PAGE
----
Saturday, July 16, 2022

Experiment with Tea Dying Fabric

If you like working with reproduction fabrics or fabrics in muted tones instead of brighter ones, like I do, your quilts will have more of an antique look. Some quilters give their finished quilts a tea (or coffee) "bath" for that vintage or older, worn look. I'm always afraid to dye the entire quilt because I don't want to  ruin the contrast as ALL of the prints will become darker. That may not be quite what I want in the end. 

If you're hesitant to dye your quilts to get a certain primitive look, here's what I do:  Instead of dying the entire project, sometimes, before I cut fabrics for a quilt,  I'll experiment with a strip or large square of a fabric I like but that may be too bright and then soak those pieces that need to be toned down in a bowl of tea. Then I'll cut what I need for a block and use pieces in my quilt so they blend in with the other prints I'm using.    

Some recent blues that have been tea soaked. Original ones on top were just a teeny bit too bright. Dyed versions are on on bottom. Just a slight difference. But enough to mute the brightness. It really is a small change but it makes a difference to me.

Here's a good example. That muted, tea-dyed blue just goes so well with the other prints now. I hesitated to use it before because I thought it was too bright and would stand out too much.

(Star on top right is the one with a dyed blue center.)

I really love fabrics in shades of aqua and teal. I also love "warm" blues, with a tinge of green or gray that makes them look vintage or old.  I used to be able to find these years ago. Have you noticed that good reproduction prints are getting harder and harder to find? Many of the fabrics nowadays seem to be a lot brighter as fabric companies move away from "Civil War" type prints to more modern fabrics.  I find that tea dying some brighter blues will often give me the color and tone  I prefer. I'm still hanging onto the style I have grown to love . . . . 

I don't use a lot of bright white in my quilts. Occasionally, I'll add some lighter prints to a block or quilt to contrast with creams and tans. Think I'll dye some of that button print above or the bright white one below though.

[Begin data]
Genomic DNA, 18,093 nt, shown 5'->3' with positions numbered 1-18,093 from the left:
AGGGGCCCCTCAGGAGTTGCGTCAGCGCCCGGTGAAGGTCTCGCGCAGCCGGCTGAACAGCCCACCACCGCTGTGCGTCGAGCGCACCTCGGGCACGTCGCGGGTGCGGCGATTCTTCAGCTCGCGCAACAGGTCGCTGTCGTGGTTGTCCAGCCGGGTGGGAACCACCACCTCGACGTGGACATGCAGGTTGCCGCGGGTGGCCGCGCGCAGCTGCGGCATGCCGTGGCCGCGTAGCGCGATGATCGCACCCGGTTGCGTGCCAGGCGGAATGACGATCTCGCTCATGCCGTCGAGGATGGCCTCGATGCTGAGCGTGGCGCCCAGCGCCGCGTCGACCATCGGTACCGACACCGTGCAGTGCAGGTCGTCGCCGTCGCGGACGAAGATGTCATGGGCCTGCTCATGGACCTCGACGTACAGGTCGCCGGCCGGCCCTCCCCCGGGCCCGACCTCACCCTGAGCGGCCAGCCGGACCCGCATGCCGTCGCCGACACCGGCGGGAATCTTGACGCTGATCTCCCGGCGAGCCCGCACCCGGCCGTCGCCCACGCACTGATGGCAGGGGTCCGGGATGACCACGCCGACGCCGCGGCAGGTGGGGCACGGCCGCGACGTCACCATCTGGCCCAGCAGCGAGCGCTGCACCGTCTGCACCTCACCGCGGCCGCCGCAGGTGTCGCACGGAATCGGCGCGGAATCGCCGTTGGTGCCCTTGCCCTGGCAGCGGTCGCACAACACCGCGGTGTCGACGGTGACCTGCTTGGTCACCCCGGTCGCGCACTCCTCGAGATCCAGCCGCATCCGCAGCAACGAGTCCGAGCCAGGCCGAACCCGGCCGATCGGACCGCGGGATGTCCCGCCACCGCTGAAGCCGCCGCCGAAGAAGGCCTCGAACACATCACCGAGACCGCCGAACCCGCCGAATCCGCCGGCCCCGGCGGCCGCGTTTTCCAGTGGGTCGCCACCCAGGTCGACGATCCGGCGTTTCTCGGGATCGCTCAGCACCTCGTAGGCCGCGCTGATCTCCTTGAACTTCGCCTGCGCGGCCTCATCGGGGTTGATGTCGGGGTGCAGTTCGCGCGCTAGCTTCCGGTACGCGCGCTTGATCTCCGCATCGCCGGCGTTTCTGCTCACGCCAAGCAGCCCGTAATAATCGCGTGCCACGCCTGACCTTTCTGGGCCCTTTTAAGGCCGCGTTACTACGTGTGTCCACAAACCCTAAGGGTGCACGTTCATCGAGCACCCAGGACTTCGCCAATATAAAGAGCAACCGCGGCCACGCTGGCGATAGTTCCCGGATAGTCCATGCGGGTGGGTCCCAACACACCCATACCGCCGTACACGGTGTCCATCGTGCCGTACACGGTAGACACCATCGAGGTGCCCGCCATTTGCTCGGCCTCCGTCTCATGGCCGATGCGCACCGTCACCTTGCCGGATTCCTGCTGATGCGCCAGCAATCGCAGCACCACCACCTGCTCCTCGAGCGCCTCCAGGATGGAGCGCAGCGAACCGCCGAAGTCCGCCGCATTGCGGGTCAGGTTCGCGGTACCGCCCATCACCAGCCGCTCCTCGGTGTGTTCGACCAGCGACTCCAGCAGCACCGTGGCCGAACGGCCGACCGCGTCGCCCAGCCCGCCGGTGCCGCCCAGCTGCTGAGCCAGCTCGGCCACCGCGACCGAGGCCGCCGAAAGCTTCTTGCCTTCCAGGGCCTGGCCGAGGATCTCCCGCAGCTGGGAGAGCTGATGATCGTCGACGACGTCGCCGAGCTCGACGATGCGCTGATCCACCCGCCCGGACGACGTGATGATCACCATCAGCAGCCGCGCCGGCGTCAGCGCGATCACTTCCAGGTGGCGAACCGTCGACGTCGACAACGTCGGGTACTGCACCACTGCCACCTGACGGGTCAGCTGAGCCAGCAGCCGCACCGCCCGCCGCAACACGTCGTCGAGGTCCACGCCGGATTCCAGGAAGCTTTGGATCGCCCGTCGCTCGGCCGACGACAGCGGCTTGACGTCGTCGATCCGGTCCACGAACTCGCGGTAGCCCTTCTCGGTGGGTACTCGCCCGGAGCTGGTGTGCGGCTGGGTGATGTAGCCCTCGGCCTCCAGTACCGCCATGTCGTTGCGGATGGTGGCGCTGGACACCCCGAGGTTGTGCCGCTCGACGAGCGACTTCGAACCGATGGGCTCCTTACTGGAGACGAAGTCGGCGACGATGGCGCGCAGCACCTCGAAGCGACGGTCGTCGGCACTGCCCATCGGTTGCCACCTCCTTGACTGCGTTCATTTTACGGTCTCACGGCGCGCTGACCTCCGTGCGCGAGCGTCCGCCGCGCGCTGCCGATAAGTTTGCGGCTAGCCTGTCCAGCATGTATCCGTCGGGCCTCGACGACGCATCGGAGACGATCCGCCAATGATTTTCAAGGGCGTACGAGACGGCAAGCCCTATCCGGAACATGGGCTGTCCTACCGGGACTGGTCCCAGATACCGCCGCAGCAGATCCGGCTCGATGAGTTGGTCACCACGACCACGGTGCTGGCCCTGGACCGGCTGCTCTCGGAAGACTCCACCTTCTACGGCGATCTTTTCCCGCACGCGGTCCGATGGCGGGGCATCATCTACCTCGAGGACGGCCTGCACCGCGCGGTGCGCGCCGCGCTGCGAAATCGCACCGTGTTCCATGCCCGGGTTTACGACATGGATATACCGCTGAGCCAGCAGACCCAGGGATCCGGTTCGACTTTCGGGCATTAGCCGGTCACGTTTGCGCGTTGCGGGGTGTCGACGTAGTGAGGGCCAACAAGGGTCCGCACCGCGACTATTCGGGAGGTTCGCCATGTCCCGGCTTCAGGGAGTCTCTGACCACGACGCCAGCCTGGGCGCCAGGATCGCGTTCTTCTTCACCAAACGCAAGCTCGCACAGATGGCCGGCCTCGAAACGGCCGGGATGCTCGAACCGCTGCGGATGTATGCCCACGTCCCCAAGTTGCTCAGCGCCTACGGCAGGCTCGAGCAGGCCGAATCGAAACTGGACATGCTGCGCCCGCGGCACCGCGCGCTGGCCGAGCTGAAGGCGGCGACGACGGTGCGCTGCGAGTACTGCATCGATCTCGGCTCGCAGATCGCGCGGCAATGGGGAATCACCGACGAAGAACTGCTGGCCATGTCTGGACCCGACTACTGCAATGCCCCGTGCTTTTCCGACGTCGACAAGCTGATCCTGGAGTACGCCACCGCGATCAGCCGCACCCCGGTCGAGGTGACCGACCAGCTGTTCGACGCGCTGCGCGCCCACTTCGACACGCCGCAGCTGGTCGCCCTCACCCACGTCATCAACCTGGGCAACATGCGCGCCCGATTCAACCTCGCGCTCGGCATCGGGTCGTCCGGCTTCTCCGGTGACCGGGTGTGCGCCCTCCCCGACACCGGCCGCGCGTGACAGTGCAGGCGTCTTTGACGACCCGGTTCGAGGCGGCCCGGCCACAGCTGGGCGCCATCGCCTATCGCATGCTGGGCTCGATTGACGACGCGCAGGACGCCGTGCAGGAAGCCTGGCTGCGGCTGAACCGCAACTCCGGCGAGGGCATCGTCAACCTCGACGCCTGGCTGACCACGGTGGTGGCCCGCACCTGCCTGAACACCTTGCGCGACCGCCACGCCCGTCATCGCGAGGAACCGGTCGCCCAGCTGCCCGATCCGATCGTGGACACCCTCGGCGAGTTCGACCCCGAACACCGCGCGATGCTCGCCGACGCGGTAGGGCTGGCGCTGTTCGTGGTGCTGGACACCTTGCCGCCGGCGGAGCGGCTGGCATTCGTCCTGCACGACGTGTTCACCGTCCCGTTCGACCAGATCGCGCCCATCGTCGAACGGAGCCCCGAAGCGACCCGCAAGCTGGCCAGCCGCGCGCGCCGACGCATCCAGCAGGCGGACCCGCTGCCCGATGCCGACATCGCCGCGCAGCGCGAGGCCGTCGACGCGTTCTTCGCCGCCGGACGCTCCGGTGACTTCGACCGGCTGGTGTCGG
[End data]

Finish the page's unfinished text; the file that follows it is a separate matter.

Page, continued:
The pinks on the left are ones I really like. Nice and slightly aged-looking prints. The ones on right are pretty too but SLIGHTLY bright for my taste. 

Before -  also pretty prints, just a little too bright for my taste

Here's the Recipe

Boil water and pour into to a bowl that's large enough to soak your fabric pieces. You can also use an old pot if you don't mind if it gets stained. 

Add 3-4 BLACK tea bags to the hot water. (Green tea or herbal tea will not work here but I've heard you can use these for other projects, such as cross-stitch linen.) Let the tea steep for a few minutes and then soak your fabric pieces.  Depending upon what look you're after, remove the fabric after 10 minutes and see how they look. This will probably give you a faint, slightly darker look. If  you want the pieces darker, soak longer or next time add more tea bags.  I'm usually good with 15 minutes.

Different fabrics absorb the tea differently, especially if they're treated, so you may have to play around a little. I not only dye white or light prints but I also tea dye pinks and blues and anything that needs to be toned down a bit. 

* Make sure you rinse well with cold water after you take the pieces out of their tea bath. I lay them on an old towel to dry, then press.  

After - You can see a slight difference in the light prints after 15 minutes of soaking. I'll use that dotted one more often now. The blue didn't really change much. 

I re-soaked the blue for another 1/2 hour. Still not much change but now not quite as royal blue. Clearly, lighter fabrics take the tea stain much better. Experiment with small pieces of fabric and different times until you get the look you're after. All in all, I'm happy and I'll be a little more eager to use these in my quilts now.